Set in Berlin but shot in LA, Grand Hotel was a collaborative effort. Gibbons was assisted by Edwin B. Willis and Alexander Toluboff; the trio created an elaborate lobby with a circular check-in desk framed by a curved chequered floor. The desk is finished with banded metal strips that are echoed in the window frames; it’s a highly stylized vision that’s perfect for a black and white film. The circular motif was echoed in the sweeping shots that accompanied each characters entrance, usually through a revolving door, which was the focus of the films opening, establishing the set as a character in its own right, and acting as a marker between interior and exterior action. According to Donald Albrecht:
“Circles are prominent in every aspect of the Grand Hotel’s design– an appropriate image for the spinning-wheel-of-fortune scenario. The circular motif appears in the hotel’s round, multilevel atrium with open balconies, in the continually revolving doors, and in ornaments on balcony railings. It also appears in the round reception desk, which acts as a pivot for the curving shots that follow the movement of the film’s characters, who travel across the black-and-white floor like pawns in a chess game. Movie plot and architecture have seldom been so closely harmonized.”
Although Gibbons didn’t win an Oscar for the movie, it collected the Best Picture gong in 1932, cementing his reputation as one of the most influential art directors. His Oscar wins included The Bridge of San Luis Rey, Blossoms in the Dust, Gaslight, Little Women and the elaborate An American In Paris. Gibbons may be best remembered for the Art Deco template he created in the late 1920s, but An American In Paris (1951) proves that time did not diminish his creative output. A celebration of Parisian joie de vivre, the film was actually shot at the MGM studios in California, much to Gene Kelly’s dismay. Gibbons designed 44 sets, and much of the effects (including the final scene) were achieved through clever camera angles and trickery. The movie doesn’t have the sophisticated elegance of Gibbons’ earliest works but it’s an effective recreation of faded Paris streets, albeit in an unrealistic, faketastic way. That’s not to the film’s detriment though; choreographed musicals are by their nature somewhat dreamlike and the set picks up on those elements, especially during the closing 16-minute ballet scene.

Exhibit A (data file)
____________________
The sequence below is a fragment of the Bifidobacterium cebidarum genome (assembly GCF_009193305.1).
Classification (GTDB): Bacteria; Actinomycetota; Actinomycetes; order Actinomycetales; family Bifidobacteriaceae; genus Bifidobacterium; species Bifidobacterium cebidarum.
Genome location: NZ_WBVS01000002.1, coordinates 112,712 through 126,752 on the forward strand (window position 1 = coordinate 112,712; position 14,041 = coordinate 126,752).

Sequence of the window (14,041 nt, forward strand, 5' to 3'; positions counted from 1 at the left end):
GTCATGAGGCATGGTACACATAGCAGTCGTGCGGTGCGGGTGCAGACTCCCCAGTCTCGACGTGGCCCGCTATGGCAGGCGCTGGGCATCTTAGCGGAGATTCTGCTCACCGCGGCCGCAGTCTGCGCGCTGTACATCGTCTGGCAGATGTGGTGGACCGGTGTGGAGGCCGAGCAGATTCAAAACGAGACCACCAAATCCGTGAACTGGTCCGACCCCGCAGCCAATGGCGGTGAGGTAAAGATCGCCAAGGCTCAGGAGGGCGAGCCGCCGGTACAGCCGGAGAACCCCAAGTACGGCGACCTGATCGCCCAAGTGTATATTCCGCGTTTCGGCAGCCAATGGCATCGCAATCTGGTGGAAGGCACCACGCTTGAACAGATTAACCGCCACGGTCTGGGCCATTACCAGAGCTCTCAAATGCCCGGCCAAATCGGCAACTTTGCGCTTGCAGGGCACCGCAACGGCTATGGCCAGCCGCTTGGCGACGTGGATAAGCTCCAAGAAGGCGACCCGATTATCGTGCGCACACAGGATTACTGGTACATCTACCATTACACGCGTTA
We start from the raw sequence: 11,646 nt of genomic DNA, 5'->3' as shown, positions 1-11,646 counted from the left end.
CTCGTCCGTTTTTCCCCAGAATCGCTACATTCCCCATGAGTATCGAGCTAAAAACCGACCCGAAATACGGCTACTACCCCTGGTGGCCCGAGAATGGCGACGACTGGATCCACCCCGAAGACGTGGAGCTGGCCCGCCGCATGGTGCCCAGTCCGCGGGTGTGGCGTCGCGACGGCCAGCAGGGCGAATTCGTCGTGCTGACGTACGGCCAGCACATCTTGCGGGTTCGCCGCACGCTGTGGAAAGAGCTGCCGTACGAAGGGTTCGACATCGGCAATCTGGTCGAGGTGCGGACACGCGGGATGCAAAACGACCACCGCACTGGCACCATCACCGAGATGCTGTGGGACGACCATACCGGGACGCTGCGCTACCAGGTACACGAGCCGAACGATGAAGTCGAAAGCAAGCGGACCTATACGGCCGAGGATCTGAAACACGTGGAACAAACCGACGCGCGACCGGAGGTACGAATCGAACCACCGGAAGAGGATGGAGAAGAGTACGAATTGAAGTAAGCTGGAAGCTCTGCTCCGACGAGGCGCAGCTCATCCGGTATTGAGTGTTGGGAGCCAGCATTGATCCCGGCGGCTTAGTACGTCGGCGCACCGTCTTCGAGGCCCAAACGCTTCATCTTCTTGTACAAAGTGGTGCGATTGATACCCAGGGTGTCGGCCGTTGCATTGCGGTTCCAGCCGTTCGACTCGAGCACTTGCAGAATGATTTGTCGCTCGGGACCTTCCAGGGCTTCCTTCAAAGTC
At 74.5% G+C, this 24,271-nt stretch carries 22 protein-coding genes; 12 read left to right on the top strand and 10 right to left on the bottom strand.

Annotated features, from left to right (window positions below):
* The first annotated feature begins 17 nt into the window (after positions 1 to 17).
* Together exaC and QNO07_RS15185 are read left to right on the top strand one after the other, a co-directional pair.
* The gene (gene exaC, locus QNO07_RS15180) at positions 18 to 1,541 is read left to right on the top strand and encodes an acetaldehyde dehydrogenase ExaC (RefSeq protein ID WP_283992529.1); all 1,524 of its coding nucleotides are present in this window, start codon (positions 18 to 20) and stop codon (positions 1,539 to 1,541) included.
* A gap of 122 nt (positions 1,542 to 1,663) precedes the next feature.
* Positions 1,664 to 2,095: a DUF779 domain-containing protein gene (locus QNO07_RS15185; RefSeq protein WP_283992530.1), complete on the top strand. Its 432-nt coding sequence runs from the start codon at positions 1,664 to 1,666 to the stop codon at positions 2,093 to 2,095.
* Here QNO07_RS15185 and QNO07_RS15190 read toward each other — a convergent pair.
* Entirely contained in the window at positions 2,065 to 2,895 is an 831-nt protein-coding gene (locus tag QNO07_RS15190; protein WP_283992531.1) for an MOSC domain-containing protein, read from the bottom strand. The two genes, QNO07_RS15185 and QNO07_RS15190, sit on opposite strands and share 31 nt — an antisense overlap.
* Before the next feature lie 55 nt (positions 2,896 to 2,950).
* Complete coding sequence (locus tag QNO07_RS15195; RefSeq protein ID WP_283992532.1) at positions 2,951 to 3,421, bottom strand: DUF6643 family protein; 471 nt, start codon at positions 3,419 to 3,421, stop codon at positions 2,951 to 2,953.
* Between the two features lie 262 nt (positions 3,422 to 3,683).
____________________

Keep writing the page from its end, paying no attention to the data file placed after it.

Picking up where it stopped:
Gibbons’ artistic interiors weren’t just restricted to film. One of his best productions was the Art Deco residence he designed and lived in with his first wife, silent film star Dolores Del Rio. The cinematic two-storey residence, which was completed in 1930, could almost pass a film set, and included details that could have come straight from a movie – including a rumoured trapdoor that connected the master bedroom closet to the closet in the downstairs bedroom. Apparently Gibbons slept downstairs, and would climb through the door to reach his wife’s bedroom. True or not, it’s the kind of detail that wouldn’t be out of place in his Big White Sets.
Gibbons died in 1960, just four years after retiring. It’s impossible to overstate how much his vision influence film and American interiors, but perhaps his legacy is best summed up by Elia Kazan: “MGM was not run, oddly, by L.B. Mayer, but by the head of the art department”. The Golden Age of Hollywood was saturated with talent, but even within that field, Gibbons stood out. By all accounts a larger-than-life character, he would arrive at the studios in a Dusenberg, wearing a grey hat and grey gloves. His aesthetic style didn’t start on the screen – it started off it; his talent was in his ability to translate an artistic language into commercial set pieces that tapped into American consciousness and established ‘the movies’ as a place audiences frequented to live out their dreams.